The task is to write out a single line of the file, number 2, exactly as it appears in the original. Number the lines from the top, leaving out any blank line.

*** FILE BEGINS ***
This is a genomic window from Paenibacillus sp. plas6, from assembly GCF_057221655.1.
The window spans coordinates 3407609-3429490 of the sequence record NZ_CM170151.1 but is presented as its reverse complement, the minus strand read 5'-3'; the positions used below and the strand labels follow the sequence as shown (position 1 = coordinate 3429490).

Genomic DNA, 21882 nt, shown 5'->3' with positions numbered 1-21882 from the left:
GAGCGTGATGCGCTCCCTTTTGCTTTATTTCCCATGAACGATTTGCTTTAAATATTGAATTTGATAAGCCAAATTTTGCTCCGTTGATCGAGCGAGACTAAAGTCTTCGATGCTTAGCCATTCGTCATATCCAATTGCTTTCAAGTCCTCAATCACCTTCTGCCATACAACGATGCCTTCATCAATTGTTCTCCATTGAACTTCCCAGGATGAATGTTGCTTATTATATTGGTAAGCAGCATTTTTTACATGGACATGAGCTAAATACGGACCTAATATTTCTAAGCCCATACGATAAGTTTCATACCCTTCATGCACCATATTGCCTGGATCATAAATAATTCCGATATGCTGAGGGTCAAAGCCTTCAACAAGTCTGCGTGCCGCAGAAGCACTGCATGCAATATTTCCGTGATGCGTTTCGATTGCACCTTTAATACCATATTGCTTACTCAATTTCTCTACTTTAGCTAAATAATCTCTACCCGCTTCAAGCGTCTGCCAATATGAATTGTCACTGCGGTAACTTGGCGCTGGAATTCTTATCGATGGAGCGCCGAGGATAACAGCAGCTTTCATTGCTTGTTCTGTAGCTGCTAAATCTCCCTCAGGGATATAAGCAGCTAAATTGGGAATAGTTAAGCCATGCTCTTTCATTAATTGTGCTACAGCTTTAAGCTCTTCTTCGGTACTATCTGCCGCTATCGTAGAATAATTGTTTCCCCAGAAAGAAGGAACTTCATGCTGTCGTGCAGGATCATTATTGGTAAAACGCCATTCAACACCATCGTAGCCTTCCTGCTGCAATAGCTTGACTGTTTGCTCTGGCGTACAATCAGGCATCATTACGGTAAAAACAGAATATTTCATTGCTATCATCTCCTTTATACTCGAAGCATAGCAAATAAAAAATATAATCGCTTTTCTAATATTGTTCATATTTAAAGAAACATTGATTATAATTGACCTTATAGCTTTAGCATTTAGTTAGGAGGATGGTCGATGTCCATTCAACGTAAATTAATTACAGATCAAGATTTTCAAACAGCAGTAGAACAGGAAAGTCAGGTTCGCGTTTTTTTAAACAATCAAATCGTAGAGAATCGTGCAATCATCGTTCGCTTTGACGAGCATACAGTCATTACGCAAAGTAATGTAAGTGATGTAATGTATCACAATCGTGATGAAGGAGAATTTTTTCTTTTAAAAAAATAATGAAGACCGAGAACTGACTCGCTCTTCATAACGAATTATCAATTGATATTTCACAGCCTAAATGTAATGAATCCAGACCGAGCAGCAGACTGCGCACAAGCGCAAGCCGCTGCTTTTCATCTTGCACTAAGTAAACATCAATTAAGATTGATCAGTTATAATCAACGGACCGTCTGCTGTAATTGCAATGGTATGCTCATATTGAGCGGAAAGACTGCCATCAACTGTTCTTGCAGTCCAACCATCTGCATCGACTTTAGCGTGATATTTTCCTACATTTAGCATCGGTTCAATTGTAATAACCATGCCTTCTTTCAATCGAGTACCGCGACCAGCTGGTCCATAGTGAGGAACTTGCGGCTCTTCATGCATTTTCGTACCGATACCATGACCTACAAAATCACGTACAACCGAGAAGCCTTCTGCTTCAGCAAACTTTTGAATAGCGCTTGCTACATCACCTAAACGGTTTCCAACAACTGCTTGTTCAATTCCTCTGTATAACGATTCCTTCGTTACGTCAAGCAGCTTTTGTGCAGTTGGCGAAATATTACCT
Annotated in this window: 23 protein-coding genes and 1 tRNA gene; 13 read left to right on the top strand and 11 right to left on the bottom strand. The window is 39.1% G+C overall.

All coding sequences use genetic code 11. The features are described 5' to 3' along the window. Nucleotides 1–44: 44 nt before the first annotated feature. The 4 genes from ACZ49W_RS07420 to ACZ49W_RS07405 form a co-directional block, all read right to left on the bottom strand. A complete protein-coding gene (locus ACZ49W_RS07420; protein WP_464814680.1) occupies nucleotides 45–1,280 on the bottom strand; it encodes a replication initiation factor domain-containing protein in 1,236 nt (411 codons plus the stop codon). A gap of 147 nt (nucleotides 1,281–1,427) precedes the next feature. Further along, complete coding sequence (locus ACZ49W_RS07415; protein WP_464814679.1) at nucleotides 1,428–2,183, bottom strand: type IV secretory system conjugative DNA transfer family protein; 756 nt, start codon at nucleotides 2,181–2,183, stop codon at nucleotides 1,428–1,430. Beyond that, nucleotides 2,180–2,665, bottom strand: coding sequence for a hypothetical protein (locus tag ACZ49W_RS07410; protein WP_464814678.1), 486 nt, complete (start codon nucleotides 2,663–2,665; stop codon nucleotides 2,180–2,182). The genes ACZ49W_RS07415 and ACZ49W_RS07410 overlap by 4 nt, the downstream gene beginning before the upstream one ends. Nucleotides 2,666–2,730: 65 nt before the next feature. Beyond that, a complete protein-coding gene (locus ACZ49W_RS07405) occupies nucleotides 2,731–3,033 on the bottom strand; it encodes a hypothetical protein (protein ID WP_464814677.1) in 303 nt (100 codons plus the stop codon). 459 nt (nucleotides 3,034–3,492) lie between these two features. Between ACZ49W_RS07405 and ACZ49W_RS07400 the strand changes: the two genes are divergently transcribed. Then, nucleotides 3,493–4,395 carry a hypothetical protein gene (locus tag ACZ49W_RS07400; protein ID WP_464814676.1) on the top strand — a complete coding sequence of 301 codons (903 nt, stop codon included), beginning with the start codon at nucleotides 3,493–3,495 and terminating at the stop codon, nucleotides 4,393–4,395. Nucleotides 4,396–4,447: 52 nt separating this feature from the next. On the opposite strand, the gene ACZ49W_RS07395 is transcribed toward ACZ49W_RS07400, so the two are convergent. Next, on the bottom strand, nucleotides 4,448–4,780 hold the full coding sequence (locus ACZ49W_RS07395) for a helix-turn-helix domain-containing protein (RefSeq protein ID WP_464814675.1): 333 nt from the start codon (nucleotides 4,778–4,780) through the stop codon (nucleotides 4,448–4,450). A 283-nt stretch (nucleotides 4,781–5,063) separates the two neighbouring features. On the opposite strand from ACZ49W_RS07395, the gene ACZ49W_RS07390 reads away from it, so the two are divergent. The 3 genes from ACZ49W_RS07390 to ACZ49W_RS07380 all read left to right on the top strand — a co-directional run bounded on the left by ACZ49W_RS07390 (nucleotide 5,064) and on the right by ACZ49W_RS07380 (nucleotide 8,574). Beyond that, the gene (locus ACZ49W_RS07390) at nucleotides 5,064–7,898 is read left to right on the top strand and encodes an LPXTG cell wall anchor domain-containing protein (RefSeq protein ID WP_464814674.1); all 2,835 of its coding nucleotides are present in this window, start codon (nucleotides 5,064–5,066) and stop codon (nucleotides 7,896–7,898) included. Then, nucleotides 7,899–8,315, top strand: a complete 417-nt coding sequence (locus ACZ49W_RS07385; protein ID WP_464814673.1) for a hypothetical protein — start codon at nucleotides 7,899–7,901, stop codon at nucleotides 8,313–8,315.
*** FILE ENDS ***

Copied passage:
The window spans coordinates 3407609-3429490 of the sequence record NZ_CM170151.1 but is presented as its reverse complement, the minus strand read 5'-3'; the positions used below and the strand labels follow the sequence as shown (position 1 = coordinate 3429490).